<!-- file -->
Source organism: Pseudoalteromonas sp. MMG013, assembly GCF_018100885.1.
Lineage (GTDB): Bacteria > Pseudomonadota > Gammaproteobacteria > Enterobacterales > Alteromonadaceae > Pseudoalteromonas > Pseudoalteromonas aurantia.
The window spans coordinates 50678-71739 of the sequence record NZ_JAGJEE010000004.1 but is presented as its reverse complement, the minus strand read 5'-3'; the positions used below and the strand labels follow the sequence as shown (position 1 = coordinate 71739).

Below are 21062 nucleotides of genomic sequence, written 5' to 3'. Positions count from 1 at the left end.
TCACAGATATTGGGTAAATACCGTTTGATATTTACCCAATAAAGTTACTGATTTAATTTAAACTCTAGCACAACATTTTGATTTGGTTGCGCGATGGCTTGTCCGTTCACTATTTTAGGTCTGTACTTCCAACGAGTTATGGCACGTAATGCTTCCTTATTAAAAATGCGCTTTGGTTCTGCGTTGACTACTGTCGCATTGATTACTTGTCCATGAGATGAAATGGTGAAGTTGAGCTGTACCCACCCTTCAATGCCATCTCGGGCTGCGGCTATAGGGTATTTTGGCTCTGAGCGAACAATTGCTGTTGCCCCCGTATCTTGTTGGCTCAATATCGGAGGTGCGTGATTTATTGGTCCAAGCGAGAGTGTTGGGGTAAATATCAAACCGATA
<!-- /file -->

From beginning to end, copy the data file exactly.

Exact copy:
Source organism: Pseudoalteromonas sp. MMG013, assembly GCF_018100885.1.
Lineage (GTDB): Bacteria > Pseudomonadota > Gammaproteobacteria > Enterobacterales > Alteromonadaceae > Pseudoalteromonas > Pseudoalteromonas aurantia.
The window spans coordinates 50678-71739 of the sequence record NZ_JAGJEE010000004.1 but is presented as its reverse complement, the minus strand read 5'-3'; the positions used below and the strand labels follow the sequence as shown (position 1 = coordinate 71739).

Below are 21062 nucleotides of genomic sequence, written 5' to 3'. Positions count from 1 at the left end.
TCACAGATATTGGGTAAATACCGTTTGATATTTACCCAATAAAGTTACTGATTTAATTTAAACTCTAGCACAACATTTTGATTTGGTTGCGCGATGGCTTGTCCGTTCACTATTTTAGGTCTGTACTTCCAACGAGTTATGGCACGTAATGCTTCCTTATTAAAAATGCGCTTTGGTTCTGCGTTGACTACTGTCGCATTGATTACTTGTCCATGAGATGAAATGGTGAAGTTGAGCTGTACCCACCCTTCAATGCCATCTCGGGCTGCGGCTATAGGGTATTTTGGCTCTGAGCGAACAATTGCTGTTGCCCCCGTATCTTGTTGGCTCAATATCGGAGGTGCGTGATTTATTGGTCCAAGCGAGAGTGTTGGGGTAAATATCAAACCGATA